Pretty much everyone has an opinion about learning, and the teaching that causes, impedes or just precedes it. Sal Khan famously just started making videos with the aim of helping people learn, without paying much attention to the hows and whys of pedagogy. That means that pretty much everyone has an opinion about Sal’s site, Khan Academy. Recently some teachers and educationalists held a competition for “the best video commentary on a Khan Academy video” to “encourage math educators to create videos that help their peers bring a critical eye to the Khan series”.
(So this post has been in our news queue since June, when the #mtt2k competition started. The winners were announced a fortnight ago. I let it sit there for so long because we make a point of not being about education here. We didn’t cover the whole “Is Algebra Necessary” thing because of the sheer inanity and tendentiousness of it all. The videos produced for #mtt2k are interesting, though, so here’s the post I should’ve written at least two weeks ago.)
A couple of maths education professors in the States realised they had some opinions about Khan Academy, the “flipped classroom” site it seems everyone and their funding body thinks is the future of learning. They decided to present their thoughts in a style following Mystery Science Theatre 30001. To wit, the two of them put a Khan video on the projector and made sarky comments about it. Here’s that video:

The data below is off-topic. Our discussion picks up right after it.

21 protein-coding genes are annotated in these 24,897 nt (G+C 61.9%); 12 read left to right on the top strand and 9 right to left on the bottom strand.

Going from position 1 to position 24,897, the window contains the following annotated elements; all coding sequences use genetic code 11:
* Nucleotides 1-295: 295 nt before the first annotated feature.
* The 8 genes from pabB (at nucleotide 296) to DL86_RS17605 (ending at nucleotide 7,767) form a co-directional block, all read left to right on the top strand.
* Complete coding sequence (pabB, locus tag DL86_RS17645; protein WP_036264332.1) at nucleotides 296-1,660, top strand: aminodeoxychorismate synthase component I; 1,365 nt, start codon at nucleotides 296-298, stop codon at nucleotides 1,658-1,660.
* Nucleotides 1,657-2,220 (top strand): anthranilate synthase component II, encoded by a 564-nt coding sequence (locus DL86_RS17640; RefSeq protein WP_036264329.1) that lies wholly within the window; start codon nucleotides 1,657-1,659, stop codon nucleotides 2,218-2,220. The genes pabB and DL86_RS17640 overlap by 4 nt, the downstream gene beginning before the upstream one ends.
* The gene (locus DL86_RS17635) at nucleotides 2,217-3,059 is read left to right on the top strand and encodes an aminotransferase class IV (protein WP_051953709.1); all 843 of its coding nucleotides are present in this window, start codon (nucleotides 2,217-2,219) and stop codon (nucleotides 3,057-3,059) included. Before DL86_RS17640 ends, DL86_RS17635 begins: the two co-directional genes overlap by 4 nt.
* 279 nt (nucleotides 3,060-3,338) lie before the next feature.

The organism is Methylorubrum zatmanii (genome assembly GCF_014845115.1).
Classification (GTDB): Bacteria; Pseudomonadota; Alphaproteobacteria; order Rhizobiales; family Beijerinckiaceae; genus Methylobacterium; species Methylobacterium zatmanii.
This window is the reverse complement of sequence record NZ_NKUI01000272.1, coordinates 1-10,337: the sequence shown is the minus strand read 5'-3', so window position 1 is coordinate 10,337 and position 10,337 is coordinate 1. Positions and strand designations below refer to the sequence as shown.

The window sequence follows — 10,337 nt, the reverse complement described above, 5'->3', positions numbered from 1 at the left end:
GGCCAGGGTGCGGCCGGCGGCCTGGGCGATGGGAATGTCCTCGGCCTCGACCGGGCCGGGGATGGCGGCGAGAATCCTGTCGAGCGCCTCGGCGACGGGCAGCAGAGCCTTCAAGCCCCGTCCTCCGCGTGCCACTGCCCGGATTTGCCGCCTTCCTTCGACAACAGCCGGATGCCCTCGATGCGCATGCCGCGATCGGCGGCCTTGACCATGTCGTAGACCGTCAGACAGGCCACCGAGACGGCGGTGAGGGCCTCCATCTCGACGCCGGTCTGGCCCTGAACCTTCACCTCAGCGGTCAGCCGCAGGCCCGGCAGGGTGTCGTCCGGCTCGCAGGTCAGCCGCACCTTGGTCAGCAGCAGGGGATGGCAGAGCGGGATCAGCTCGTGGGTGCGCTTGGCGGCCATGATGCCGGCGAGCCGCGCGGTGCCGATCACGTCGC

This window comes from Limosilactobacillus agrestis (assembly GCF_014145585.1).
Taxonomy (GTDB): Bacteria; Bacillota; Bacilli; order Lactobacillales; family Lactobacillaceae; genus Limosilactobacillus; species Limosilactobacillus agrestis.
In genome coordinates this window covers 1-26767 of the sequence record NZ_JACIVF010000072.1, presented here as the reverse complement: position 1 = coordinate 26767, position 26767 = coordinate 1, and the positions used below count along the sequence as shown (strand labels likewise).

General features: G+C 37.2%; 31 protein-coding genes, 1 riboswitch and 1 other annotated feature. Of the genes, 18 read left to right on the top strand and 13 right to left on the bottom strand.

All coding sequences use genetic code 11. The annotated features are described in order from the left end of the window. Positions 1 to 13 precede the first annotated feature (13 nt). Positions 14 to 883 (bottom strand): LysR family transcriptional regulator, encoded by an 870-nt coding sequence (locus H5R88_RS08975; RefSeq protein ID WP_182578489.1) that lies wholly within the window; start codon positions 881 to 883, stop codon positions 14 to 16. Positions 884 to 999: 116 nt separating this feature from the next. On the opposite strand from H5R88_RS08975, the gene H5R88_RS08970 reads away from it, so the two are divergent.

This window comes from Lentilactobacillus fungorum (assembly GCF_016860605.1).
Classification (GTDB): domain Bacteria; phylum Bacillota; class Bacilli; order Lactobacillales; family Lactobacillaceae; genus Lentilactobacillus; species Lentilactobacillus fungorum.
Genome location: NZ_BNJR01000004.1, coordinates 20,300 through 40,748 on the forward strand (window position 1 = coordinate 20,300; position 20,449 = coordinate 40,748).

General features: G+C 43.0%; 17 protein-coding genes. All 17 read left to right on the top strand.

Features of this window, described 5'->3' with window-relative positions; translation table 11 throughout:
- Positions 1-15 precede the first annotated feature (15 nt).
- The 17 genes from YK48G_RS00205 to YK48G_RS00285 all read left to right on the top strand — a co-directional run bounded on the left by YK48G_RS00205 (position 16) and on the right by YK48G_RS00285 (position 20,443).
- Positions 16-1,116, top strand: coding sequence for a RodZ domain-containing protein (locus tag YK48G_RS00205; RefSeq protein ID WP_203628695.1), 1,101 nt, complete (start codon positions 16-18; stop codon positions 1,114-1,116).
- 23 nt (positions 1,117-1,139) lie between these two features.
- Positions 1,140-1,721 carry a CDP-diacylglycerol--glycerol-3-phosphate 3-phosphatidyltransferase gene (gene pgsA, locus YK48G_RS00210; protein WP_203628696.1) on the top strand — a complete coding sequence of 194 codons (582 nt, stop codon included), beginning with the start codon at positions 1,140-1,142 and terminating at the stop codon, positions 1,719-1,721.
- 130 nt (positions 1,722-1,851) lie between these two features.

Sal Khan saw that video and reacted pleasingly reasonably to it – he redid the video in question, taking care to respond to the criticisms levelled against it. And then Justin Reich and Dan Meyer announced a prize for the best video commentary on a Khan Academy video, called the #mtt2k prize. No doubt Twitter was involved at some point in the naming; I haven’t bothered reading that far.
Anyway, the winners were announced a couple of weeks ago. The Grand Prize winner was Michael Pershan’s What if Khan Academy was Made in Japan? It’s very good!
I’m surprised at how well Khan Academy accepted all this criticism, and how everyone seems to be genuinely motivated by the goal of making education better, above personal or institutional reputation. In fact, as I was writing this post, Vi Hart (now a Khan employee) announced YouTube Next EDU Guru, a (terribly uninterestingly named) development programme “providing training and mentoring to the next generation of educational content creators”, backed by Khan Academy and YouTube. If that’s your sort of thing, go and have a look. I don’t care. All this optimism and harmony is wearing me out.
- Me neither. I hear it’s a big deal chez les Yankees [↩]